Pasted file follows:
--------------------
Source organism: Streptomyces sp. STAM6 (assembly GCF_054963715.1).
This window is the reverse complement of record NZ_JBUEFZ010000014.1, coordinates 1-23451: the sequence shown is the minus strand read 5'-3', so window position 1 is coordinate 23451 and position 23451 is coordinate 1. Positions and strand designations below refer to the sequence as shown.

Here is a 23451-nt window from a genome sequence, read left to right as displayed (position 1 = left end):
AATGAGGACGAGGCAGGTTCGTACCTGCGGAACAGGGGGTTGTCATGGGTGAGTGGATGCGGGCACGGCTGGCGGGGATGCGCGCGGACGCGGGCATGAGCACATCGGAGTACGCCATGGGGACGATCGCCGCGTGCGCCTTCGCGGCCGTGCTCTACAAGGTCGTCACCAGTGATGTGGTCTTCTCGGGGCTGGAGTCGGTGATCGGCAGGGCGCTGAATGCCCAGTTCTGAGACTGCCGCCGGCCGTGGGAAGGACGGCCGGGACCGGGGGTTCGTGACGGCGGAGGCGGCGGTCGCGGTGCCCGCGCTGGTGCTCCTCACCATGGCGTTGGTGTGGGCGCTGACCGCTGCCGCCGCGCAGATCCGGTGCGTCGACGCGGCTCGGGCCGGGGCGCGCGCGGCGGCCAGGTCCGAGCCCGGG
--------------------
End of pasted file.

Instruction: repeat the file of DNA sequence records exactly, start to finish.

Source organism: Streptomyces sp. STAM6 (assembly GCF_054963715.1).
This window is the reverse complement of record NZ_JBUEFZ010000014.1, coordinates 1-23451: the sequence shown is the minus strand read 5'-3', so window position 1 is coordinate 23451 and position 23451 is coordinate 1. Positions and strand designations below refer to the sequence as shown.

Here is a 23451-nt window from a genome sequence, read left to right as displayed (position 1 = left end):
AATGAGGACGAGGCAGGTTCGTACCTGCGGAACAGGGGGTTGTCATGGGTGAGTGGATGCGGGCACGGCTGGCGGGGATGCGCGCGGACGCGGGCATGAGCACATCGGAGTACGCCATGGGGACGATCGCCGCGTGCGCCTTCGCGGCCGTGCTCTACAAGGTCGTCACCAGTGATGTGGTCTTCTCGGGGCTGGAGTCGGTGATCGGCAGGGCGCTGAATGCCCAGTTCTGAGACTGCCGCCGGCCGTGGGAAGGACGGCCGGGACCGGGGGTTCGTGACGGCGGAGGCGGCGGTCGCGGTGCCCGCGCTGGTGCTCCTCACCATGGCGTTGGTGTGGGCGCTGACCGCTGCCGCCGCGCAGATCCGGTGCGTCGACGCGGCTCGGGCCGGGGCGCGCGCGGCGGCCAGGTCCGAGCCCGGG